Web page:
The Depression-era building at the southwest corner of South Elm and Washington streets is by no means the oldest or grandest on the block; many of the two-story buildings on the 300 block of South Elm date back to the turn of the century and feature decorative cornices, arched windows and other architectural flourishes.

The entry of Glitters, a novelty story stuffed with concrete busts and gargoyles, Disney figurines and board games recesses from the corner of the downtown Greensboro building. The brown paper that once covered the glass storefront of the building’s left bay has come down, replaced by a “coming soon” poster announcing Glam N Glitz Fashion. The uneven brickwork above the plate-glass windows fronting the city’s main street shows the trace of a long-past retired awning. Above, on the second floor and false third floor, the windows are covered with Hardieplank, a fiber cement siding product that is hardier and more protective than plywood. The 135-foot length of the building running along Washington Street back to the alley presents an expanse of unbroken barrenness.

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A sign posted on the Washington Street side explains the tentative, provisional state of the building: “Available for development by lease, joint venture or offer to purchase.” And in quotes: “The right place — the right time.”

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There are other buildings on the 300 block of South Elm Street with vacant storefronts — all of them, incidentally, on the same side of the street — but 300 S. Elm, owned by Sidney and Ricki Gray, has become a focal point for frustrations about blight and real-estate speculation. With 14,000 square feet, according to local tax records, it’s among the largest on the block. And more importantly, the building occupies a key location — almost at the midpoint of the crucial South Elm Street corridor from Center City Park to the north to Gate City Boulevard on the south end that functions as the heart of downtown Greensboro. And holding down a corner of the intersection, future investment in the building could potentially help downtown bust out of its current linear orientation by providing a vital pedestrian conduit to connect Melvin Municipal Office Building, the Carolina Theatre, the Biltmore hotel and the Depot on Washington Street.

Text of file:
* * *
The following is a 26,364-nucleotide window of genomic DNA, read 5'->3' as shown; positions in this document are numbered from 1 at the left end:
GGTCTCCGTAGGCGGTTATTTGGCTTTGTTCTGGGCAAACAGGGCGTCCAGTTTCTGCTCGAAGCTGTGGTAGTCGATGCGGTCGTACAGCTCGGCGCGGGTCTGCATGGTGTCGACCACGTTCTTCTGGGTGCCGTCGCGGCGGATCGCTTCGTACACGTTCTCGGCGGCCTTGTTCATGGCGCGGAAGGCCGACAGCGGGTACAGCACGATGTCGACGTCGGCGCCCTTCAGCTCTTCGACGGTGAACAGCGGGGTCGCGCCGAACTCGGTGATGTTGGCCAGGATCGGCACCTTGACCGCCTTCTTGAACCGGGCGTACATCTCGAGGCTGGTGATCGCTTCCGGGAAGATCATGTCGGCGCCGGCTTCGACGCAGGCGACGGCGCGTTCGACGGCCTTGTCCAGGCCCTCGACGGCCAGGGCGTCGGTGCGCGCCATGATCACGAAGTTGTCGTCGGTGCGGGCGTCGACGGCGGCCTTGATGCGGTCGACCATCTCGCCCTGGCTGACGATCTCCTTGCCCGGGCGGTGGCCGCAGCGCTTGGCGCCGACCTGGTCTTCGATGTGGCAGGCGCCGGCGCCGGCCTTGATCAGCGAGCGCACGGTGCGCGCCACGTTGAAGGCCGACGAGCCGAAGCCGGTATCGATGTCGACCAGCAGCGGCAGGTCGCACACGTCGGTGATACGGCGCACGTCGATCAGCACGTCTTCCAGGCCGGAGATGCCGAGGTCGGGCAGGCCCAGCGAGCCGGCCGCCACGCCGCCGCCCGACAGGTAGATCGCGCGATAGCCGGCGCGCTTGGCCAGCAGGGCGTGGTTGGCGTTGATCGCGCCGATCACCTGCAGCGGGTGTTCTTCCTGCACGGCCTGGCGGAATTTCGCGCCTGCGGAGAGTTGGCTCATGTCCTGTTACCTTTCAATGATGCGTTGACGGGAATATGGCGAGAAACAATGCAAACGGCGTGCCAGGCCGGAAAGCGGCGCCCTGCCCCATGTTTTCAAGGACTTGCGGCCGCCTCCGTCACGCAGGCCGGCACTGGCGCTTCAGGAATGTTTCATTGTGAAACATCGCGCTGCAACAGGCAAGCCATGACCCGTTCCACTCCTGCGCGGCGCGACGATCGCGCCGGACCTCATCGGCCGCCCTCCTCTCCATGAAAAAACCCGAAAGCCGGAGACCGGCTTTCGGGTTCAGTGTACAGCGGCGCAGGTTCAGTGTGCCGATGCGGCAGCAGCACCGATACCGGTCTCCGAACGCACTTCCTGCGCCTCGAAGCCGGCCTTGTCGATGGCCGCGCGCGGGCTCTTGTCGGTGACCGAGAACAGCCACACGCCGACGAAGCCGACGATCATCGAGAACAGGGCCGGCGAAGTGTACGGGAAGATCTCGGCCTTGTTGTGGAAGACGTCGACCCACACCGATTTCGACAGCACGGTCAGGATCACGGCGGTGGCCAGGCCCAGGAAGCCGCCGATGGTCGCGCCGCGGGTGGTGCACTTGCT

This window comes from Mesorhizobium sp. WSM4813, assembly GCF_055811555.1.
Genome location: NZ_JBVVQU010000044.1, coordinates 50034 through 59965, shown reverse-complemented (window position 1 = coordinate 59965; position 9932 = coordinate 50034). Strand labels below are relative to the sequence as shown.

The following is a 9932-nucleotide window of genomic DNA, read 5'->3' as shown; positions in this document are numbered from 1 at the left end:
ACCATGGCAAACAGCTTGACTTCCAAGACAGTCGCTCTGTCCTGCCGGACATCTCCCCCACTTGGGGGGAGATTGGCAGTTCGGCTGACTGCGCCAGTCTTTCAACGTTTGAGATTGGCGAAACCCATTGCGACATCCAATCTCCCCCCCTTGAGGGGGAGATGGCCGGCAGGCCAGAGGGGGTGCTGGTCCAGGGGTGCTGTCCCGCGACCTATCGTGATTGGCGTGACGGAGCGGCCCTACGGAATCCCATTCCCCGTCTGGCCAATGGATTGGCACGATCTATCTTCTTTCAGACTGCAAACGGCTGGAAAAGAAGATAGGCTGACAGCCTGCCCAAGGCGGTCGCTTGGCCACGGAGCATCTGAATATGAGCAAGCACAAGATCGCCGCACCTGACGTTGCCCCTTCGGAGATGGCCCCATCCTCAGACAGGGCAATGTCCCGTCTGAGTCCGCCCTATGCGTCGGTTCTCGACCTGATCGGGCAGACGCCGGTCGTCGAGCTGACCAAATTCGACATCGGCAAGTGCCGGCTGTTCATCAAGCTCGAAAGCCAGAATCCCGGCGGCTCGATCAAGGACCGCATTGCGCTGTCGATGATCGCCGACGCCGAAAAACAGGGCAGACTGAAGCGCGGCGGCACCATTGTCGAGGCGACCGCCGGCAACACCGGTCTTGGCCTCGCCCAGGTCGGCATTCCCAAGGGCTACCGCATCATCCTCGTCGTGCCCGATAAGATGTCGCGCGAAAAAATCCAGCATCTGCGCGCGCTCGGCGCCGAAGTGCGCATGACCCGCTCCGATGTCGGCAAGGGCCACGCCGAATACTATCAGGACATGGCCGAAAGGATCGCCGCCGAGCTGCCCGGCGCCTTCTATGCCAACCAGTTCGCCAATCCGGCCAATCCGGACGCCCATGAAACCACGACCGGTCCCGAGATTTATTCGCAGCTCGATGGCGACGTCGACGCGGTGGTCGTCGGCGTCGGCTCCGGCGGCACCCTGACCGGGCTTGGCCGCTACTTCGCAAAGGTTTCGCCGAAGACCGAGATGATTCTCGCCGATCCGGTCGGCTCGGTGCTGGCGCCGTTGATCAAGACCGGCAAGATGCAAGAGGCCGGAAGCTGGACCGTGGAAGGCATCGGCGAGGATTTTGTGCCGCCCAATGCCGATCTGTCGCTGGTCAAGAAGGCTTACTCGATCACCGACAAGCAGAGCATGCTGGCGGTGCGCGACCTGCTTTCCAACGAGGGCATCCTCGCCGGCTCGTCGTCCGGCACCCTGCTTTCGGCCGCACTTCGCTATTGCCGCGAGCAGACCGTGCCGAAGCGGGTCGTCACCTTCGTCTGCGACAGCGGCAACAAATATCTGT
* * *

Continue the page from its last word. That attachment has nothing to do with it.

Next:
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The other dormant properties on the block, if anything, only make 300 S. Elm St.’s deficiencies stand out more. Charlie Grocery, a narrow bodega-style store occupies half of 306 S. Elm St., but the plate glass in the building’s adjacent bay is cracked and no one can quite remember the last time the business advertised as Computer & Electronic Services was open. The glass window in the building next door — occupied by Da Beat CD store circa 2009 — is clean and displays an “open” sign, but the space is empty and the door is locked. The historic Newell Building still bears the signage of the long-closed Miller Furniture Co.; gadfly entrepreneur and unsuccessful political candidate Tigress McDaniel made a short-lived effort to operate an art gallery and performance space out of one of its bays around 2012. The storefront next door, at 318 S. Elm St. — also owned by the Grays — has been vacant since Blu Martini closed about six months ago after a multi-year run.

308 S. Elm St. is divided into two bays, including the defunct Computer & Electronic Services store. (photo by Jordan Green)

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The vacancies are a source of aggravation for Brian Lampkin, co-owner of Scuppernong Books, which is sandwiched between the Grays’ building at the corner of Washington and Elm and the defunct Computer & Electronic Services storefront. Lampkin took his concerns public with an op-ed in the News & Record last month in which he named “the continued presence of vacant storefronts on Elm Street” as “the biggest obstacle to the reality of a thriving city center.”